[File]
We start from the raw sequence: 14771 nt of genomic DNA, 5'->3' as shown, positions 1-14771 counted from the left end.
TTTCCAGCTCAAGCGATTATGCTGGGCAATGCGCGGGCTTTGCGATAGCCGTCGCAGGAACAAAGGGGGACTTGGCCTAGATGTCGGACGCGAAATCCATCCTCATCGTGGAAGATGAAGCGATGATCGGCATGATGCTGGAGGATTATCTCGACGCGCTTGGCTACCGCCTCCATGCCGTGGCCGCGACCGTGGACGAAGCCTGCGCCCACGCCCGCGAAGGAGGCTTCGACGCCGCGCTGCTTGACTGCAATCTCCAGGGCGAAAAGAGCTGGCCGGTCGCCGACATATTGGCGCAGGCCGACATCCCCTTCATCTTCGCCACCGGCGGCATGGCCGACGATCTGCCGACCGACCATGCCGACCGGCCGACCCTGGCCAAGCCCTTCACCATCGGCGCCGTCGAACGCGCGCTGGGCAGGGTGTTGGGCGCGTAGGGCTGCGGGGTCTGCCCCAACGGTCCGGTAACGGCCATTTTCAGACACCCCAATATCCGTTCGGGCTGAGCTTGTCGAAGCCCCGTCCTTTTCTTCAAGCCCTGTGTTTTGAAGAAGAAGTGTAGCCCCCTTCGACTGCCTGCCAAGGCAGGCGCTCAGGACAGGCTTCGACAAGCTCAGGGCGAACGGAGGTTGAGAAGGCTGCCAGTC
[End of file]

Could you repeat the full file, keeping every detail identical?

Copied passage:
We start from the raw sequence: 14771 nt of genomic DNA, 5'->3' as shown, positions 1-14771 counted from the left end.
TTTCCAGCTCAAGCGATTATGCTGGGCAATGCGCGGGCTTTGCGATAGCCGTCGCAGGAACAAAGGGGGACTTGGCCTAGATGTCGGACGCGAAATCCATCCTCATCGTGGAAGATGAAGCGATGATCGGCATGATGCTGGAGGATTATCTCGACGCGCTTGGCTACCGCCTCCATGCCGTGGCCGCGACCGTGGACGAAGCCTGCGCCCACGCCCGCGAAGGAGGCTTCGACGCCGCGCTGCTTGACTGCAATCTCCAGGGCGAAAAGAGCTGGCCGGTCGCCGACATATTGGCGCAGGCCGACATCCCCTTCATCTTCGCCACCGGCGGCATGGCCGACGATCTGCCGACCGACCATGCCGACCGGCCGACCCTGGCCAAGCCCTTCACCATCGGCGCCGTCGAACGCGCGCTGGGCAGGGTGTTGGGCGCGTAGGGCTGCGGGGTCTGCCCCAACGGTCCGGTAACGGCCATTTTCAGACACCCCAATATCCGTTCGGGCTGAGCTTGTCGAAGCCCCGTCCTTTTCTTCAAGCCCTGTGTTTTGAAGAAGAAGTGTAGCCCCCTTCGACTGCCTGCCAAGGCAGGCGCTCAGGACAGGCTTCGACAAGCTCAGGGCGAACGGAGGTTGAGAAGGCTGCCAGTC